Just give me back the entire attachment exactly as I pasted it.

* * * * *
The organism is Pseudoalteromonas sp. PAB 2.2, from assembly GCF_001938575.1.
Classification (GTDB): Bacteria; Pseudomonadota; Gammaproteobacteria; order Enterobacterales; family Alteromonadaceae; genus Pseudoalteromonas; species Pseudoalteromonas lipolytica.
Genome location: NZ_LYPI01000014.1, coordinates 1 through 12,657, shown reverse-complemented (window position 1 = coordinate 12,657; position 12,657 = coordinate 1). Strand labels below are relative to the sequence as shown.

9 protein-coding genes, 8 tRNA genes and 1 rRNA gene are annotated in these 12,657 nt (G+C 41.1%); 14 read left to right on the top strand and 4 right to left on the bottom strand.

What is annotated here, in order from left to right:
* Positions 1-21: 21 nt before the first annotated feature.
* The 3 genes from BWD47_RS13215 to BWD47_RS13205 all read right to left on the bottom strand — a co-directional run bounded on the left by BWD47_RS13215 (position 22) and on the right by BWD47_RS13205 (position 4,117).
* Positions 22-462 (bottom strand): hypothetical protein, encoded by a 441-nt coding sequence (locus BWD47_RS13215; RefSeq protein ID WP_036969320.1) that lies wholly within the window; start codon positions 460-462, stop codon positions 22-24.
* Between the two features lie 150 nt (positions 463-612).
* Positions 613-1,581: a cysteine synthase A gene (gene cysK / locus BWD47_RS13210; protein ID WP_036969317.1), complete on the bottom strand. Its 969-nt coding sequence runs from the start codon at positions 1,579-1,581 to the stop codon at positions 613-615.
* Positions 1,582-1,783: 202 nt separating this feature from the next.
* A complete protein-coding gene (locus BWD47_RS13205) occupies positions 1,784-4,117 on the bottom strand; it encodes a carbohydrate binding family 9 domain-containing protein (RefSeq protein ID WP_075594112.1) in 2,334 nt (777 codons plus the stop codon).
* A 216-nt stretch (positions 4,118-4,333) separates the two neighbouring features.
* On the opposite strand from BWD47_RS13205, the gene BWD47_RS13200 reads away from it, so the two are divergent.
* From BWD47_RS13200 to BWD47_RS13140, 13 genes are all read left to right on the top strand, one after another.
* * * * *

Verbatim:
The organism is Pseudoalteromonas sp. PAB 2.2, from assembly GCF_001938575.1.
Classification (GTDB): Bacteria; Pseudomonadota; Gammaproteobacteria; order Enterobacterales; family Alteromonadaceae; genus Pseudoalteromonas; species Pseudoalteromonas lipolytica.
Genome location: NZ_LYPI01000014.1, coordinates 1 through 12,657, shown reverse-complemented (window position 1 = coordinate 12,657; position 12,657 = coordinate 1). Strand labels below are relative to the sequence as shown.

9 protein-coding genes, 8 tRNA genes and 1 rRNA gene are annotated in these 12,657 nt (G+C 41.1%); 14 read left to right on the top strand and 4 right to left on the bottom strand.

What is annotated here, in order from left to right:
* Positions 1-21: 21 nt before the first annotated feature.
* The 3 genes from BWD47_RS13215 to BWD47_RS13205 all read right to left on the bottom strand — a co-directional run bounded on the left by BWD47_RS13215 (position 22) and on the right by BWD47_RS13205 (position 4,117).
* Positions 22-462 (bottom strand): hypothetical protein, encoded by a 441-nt coding sequence (locus BWD47_RS13215; RefSeq protein ID WP_036969320.1) that lies wholly within the window; start codon positions 460-462, stop codon positions 22-24.
* Between the two features lie 150 nt (positions 463-612).
* Positions 613-1,581: a cysteine synthase A gene (gene cysK / locus BWD47_RS13210; protein ID WP_036969317.1), complete on the bottom strand. Its 969-nt coding sequence runs from the start codon at positions 1,579-1,581 to the stop codon at positions 613-615.
* Positions 1,582-1,783: 202 nt separating this feature from the next.
* A complete protein-coding gene (locus BWD47_RS13205) occupies positions 1,784-4,117 on the bottom strand; it encodes a carbohydrate binding family 9 domain-containing protein (RefSeq protein ID WP_075594112.1) in 2,334 nt (777 codons plus the stop codon).
* A 216-nt stretch (positions 4,118-4,333) separates the two neighbouring features.
* On the opposite strand from BWD47_RS13205, the gene BWD47_RS13200 reads away from it, so the two are divergent.
* From BWD47_RS13200 to BWD47_RS13140, 13 genes are all read left to right on the top strand, one after another.